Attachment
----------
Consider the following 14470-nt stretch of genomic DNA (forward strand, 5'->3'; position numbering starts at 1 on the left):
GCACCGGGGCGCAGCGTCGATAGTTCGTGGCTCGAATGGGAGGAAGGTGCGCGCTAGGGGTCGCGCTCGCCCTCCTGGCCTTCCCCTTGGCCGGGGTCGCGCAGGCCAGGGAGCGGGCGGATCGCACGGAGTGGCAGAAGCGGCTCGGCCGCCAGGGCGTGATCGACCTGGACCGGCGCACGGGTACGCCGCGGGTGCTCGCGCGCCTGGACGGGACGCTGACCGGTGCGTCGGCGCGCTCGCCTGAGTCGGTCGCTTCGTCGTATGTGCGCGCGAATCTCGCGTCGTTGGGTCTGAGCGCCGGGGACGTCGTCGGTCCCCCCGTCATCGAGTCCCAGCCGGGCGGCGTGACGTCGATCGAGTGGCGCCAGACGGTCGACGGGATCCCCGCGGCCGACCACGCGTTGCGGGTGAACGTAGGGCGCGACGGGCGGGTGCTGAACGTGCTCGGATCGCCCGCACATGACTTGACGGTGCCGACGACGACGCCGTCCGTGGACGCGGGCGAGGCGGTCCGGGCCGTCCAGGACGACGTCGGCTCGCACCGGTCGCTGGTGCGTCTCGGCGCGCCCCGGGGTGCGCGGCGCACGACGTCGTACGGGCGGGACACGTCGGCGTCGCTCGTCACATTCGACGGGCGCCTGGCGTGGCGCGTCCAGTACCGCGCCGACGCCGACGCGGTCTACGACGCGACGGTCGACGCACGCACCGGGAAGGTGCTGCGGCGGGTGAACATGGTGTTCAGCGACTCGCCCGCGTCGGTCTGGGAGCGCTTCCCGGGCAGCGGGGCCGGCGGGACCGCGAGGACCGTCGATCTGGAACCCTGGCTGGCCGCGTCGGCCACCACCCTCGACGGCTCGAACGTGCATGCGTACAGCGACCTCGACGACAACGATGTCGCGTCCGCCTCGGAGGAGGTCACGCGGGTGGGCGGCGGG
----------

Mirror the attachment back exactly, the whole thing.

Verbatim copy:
Consider the following 14470-nt stretch of genomic DNA (forward strand, 5'->3'; position numbering starts at 1 on the left):
GCACCGGGGCGCAGCGTCGATAGTTCGTGGCTCGAATGGGAGGAAGGTGCGCGCTAGGGGTCGCGCTCGCCCTCCTGGCCTTCCCCTTGGCCGGGGTCGCGCAGGCCAGGGAGCGGGCGGATCGCACGGAGTGGCAGAAGCGGCTCGGCCGCCAGGGCGTGATCGACCTGGACCGGCGCACGGGTACGCCGCGGGTGCTCGCGCGCCTGGACGGGACGCTGACCGGTGCGTCGGCGCGCTCGCCTGAGTCGGTCGCTTCGTCGTATGTGCGCGCGAATCTCGCGTCGTTGGGTCTGAGCGCCGGGGACGTCGTCGGTCCCCCCGTCATCGAGTCCCAGCCGGGCGGCGTGACGTCGATCGAGTGGCGCCAGACGGTCGACGGGATCCCCGCGGCCGACCACGCGTTGCGGGTGAACGTAGGGCGCGACGGGCGGGTGCTGAACGTGCTCGGATCGCCCGCACATGACTTGACGGTGCCGACGACGACGCCGTCCGTGGACGCGGGCGAGGCGGTCCGGGCCGTCCAGGACGACGTCGGCTCGCACCGGTCGCTGGTGCGTCTCGGCGCGCCCCGGGGTGCGCGGCGCACGACGTCGTACGGGCGGGACACGTCGGCGTCGCTCGTCACATTCGACGGGCGCCTGGCGTGGCGCGTCCAGTACCGCGCCGACGCCGACGCGGTCTACGACGCGACGGTCGACGCACGCACCGGGAAGGTGCTGCGGCGGGTGAACATGGTGTTCAGCGACTCGCCCGCGTCGGTCTGGGAGCGCTTCCCGGGCAGCGGGGCCGGCGGGACCGCGAGGACCGTCGATCTGGAACCCTGGCTGGCCGCGTCGGCCACCACCCTCGACGGCTCGAACGTGCATGCGTACAGCGACCTCGACGACAACGATGTCGCGTCCGCCTCGGAGGAGGTCACGCGGGTGGGCGGCGGG